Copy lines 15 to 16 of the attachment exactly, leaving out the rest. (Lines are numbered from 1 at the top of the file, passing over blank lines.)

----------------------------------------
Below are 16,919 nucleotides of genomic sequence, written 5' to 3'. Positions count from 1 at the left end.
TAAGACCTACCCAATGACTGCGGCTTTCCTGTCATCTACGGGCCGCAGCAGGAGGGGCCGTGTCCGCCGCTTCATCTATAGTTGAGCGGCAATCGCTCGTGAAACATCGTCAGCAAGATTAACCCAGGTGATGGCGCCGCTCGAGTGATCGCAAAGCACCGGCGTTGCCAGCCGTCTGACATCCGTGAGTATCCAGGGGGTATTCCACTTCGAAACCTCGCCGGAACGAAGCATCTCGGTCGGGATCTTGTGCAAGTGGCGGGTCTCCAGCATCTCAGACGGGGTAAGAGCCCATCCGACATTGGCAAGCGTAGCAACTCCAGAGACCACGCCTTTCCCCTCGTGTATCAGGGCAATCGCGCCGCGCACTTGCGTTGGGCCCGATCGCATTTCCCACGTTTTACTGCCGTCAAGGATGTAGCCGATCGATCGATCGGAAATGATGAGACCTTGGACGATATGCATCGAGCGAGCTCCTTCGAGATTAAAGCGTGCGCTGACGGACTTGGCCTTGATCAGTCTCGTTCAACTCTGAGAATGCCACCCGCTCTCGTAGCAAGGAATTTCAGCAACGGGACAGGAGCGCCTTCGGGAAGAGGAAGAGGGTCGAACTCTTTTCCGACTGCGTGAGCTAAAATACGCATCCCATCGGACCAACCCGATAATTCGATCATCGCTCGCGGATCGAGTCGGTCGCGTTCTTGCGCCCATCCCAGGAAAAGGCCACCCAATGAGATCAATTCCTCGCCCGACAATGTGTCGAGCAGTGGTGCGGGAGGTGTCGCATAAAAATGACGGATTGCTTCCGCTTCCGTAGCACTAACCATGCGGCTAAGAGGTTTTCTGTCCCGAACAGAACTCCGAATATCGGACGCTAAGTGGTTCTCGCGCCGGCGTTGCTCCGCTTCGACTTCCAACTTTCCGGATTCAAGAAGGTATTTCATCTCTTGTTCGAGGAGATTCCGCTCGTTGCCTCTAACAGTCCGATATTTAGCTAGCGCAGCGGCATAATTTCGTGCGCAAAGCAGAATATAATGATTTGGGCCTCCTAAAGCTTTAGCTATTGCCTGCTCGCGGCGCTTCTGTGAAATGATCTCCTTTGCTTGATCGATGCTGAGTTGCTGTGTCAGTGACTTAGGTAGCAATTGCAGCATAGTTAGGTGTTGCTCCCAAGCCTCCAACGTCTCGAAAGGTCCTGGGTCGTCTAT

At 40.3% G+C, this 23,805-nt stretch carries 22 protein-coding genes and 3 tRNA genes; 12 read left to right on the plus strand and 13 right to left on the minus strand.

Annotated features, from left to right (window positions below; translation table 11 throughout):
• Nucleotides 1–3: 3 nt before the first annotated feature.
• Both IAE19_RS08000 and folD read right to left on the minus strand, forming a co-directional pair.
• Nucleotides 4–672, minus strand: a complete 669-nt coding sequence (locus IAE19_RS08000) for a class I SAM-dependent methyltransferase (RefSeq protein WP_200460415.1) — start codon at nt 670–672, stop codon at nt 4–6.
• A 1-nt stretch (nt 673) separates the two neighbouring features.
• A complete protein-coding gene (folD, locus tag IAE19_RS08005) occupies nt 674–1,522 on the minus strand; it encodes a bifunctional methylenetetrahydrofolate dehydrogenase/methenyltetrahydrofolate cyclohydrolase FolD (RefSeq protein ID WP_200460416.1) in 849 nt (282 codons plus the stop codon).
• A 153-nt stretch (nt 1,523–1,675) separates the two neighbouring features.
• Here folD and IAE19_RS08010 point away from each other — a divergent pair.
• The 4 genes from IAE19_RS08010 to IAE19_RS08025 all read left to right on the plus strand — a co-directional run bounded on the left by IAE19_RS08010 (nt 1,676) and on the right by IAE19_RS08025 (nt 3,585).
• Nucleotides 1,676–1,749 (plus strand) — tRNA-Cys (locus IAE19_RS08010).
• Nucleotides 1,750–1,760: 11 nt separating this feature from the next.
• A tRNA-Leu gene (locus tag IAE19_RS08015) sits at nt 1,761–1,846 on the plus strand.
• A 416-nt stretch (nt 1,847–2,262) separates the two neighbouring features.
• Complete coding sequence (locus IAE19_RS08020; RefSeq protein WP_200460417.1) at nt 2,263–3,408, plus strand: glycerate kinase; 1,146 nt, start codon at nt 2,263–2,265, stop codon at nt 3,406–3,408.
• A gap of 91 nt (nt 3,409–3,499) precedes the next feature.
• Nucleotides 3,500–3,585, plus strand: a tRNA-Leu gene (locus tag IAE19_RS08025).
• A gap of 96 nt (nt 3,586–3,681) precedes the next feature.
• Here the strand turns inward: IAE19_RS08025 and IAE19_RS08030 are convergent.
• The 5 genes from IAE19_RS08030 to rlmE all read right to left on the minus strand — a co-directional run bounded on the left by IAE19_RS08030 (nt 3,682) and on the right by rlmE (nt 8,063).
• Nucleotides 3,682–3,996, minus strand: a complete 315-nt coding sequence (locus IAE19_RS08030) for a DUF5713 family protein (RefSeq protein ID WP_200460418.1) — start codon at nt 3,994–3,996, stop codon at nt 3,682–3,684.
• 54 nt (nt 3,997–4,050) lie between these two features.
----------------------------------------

• A tRNA-Leu gene (locus tag IAE19_RS08015) sits at nt 1,761–1,846 on the plus strand.
• A 416-nt stretch (nt 1,847–2,262) separates the two neighbouring features.